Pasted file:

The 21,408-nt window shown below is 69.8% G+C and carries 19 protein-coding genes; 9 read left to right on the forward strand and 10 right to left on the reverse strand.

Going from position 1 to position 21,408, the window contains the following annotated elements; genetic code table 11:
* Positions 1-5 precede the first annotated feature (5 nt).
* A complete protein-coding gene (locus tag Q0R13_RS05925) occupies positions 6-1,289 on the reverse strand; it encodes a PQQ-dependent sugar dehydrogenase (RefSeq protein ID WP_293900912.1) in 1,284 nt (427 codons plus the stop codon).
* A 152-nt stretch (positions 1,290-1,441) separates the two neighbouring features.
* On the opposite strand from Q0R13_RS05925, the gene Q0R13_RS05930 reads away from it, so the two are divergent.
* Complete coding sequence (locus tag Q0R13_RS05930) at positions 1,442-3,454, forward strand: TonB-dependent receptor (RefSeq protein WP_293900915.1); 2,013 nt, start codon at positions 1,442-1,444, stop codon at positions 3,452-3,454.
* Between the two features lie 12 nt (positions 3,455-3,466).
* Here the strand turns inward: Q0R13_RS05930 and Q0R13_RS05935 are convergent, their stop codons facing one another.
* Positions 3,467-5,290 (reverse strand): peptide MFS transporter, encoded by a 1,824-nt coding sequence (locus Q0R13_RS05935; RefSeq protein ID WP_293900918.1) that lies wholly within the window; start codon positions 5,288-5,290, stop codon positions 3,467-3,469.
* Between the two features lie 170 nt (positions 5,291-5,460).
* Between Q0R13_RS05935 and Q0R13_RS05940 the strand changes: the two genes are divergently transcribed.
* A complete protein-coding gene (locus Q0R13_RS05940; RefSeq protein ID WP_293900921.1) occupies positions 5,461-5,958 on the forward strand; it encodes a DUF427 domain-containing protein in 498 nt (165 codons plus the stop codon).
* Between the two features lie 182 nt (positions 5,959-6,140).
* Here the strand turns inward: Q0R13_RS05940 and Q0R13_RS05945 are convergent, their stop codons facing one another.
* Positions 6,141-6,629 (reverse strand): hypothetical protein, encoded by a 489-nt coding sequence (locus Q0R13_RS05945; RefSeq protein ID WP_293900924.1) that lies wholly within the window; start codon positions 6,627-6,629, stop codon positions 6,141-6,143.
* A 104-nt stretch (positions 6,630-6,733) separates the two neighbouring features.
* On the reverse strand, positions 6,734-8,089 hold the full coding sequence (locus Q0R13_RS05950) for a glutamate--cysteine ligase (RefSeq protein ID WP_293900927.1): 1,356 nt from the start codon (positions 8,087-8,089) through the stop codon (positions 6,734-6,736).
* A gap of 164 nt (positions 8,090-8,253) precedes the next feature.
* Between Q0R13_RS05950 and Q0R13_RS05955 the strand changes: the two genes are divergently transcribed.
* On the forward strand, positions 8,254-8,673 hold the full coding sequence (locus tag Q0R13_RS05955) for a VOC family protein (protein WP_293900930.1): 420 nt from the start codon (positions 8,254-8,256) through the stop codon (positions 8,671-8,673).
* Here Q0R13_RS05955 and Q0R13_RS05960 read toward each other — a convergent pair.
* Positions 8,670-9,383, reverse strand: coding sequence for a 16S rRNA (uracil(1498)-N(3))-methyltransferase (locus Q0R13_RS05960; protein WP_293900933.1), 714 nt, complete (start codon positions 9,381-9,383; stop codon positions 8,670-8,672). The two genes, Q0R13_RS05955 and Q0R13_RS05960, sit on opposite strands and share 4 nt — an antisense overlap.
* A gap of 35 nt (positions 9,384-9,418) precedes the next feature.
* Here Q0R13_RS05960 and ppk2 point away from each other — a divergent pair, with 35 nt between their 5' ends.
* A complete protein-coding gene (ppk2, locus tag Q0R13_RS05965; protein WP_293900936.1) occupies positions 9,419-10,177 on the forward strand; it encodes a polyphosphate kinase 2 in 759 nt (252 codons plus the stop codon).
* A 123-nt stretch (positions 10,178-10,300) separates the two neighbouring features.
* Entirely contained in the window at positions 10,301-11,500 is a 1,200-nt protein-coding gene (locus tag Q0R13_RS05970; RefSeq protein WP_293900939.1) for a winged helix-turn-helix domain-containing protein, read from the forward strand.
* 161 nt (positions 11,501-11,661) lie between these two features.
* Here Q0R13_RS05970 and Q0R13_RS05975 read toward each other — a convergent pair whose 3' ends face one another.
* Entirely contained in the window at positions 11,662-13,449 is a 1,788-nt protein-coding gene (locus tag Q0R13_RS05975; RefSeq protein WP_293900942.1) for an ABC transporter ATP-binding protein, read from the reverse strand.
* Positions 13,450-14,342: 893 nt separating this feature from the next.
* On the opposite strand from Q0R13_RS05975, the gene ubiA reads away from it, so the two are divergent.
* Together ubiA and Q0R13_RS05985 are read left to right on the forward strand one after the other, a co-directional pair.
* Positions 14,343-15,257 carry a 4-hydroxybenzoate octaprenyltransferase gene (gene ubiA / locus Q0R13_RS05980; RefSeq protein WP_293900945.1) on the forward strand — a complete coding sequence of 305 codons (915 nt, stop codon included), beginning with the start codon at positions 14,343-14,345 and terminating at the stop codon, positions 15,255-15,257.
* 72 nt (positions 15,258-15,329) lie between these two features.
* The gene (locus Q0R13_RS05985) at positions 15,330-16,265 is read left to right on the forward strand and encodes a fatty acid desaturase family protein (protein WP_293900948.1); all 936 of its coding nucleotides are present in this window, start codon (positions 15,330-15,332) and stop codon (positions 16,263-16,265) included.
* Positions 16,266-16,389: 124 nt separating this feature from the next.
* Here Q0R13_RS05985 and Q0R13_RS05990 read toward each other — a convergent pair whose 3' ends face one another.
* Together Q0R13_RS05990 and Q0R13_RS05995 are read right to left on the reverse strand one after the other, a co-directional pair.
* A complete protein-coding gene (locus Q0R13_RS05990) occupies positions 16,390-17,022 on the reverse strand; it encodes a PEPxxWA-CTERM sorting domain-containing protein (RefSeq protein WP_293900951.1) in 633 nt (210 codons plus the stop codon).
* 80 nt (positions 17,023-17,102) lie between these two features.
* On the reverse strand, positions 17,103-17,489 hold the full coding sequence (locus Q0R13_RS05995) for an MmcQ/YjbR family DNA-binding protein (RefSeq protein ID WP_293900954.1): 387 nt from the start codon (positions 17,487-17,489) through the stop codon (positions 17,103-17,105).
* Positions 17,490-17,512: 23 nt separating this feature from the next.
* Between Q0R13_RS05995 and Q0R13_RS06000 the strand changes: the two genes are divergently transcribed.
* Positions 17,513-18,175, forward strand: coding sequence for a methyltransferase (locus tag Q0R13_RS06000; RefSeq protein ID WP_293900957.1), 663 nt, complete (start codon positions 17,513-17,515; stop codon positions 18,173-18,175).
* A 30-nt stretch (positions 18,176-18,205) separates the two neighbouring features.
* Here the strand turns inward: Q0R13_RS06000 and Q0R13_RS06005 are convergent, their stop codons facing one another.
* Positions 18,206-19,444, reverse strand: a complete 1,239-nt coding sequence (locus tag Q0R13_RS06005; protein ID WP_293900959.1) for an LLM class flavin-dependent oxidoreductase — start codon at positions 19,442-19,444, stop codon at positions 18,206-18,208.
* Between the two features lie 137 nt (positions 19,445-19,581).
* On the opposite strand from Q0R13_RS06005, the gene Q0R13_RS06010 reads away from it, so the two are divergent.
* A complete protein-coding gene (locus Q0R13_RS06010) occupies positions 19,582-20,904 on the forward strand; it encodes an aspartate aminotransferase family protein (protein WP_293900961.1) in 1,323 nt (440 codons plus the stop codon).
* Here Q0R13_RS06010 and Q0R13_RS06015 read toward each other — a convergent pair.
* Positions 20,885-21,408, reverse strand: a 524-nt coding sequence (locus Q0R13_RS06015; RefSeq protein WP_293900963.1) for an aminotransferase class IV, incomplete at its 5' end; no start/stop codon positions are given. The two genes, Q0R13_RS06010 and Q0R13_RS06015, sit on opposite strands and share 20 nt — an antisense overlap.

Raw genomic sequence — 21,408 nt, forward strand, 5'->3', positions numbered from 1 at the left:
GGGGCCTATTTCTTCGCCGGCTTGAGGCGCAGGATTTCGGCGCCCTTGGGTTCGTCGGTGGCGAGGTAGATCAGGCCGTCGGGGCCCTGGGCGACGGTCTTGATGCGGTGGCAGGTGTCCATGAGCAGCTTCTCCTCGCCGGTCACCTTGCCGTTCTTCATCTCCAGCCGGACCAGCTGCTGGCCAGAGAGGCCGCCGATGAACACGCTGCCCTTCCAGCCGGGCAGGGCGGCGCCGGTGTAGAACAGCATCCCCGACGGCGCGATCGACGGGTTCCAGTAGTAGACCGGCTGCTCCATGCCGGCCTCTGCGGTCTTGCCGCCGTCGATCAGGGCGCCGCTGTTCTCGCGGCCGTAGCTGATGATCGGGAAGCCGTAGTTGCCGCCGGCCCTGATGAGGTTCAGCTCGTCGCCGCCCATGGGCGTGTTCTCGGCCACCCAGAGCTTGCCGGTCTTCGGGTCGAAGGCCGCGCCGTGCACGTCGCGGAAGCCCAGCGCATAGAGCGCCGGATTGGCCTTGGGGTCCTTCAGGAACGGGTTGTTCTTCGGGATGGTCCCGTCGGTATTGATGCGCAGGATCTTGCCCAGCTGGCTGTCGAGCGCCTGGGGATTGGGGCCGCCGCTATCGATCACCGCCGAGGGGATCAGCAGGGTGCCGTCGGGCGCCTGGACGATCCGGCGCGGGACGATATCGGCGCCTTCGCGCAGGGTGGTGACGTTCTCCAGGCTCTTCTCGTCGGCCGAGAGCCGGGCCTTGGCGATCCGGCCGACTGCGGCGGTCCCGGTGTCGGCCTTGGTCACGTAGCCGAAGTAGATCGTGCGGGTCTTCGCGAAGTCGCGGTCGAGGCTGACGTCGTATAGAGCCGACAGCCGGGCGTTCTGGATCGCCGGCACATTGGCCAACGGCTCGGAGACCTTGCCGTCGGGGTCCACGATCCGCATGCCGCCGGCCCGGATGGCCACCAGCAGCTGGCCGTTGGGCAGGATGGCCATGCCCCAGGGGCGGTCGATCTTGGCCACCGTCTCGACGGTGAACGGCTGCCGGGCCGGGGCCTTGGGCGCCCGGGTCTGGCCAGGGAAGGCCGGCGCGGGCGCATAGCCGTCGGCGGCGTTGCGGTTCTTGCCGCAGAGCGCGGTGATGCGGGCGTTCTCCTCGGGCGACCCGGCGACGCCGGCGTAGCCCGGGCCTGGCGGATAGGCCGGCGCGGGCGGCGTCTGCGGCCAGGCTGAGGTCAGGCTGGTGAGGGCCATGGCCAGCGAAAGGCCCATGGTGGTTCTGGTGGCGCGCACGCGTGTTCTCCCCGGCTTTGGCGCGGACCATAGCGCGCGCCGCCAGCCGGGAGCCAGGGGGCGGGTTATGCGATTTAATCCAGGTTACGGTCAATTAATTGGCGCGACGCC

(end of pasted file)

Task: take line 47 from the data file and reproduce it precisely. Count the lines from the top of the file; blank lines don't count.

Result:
* A 30-nt stretch (positions 18,176-18,205) separates the two neighbouring features.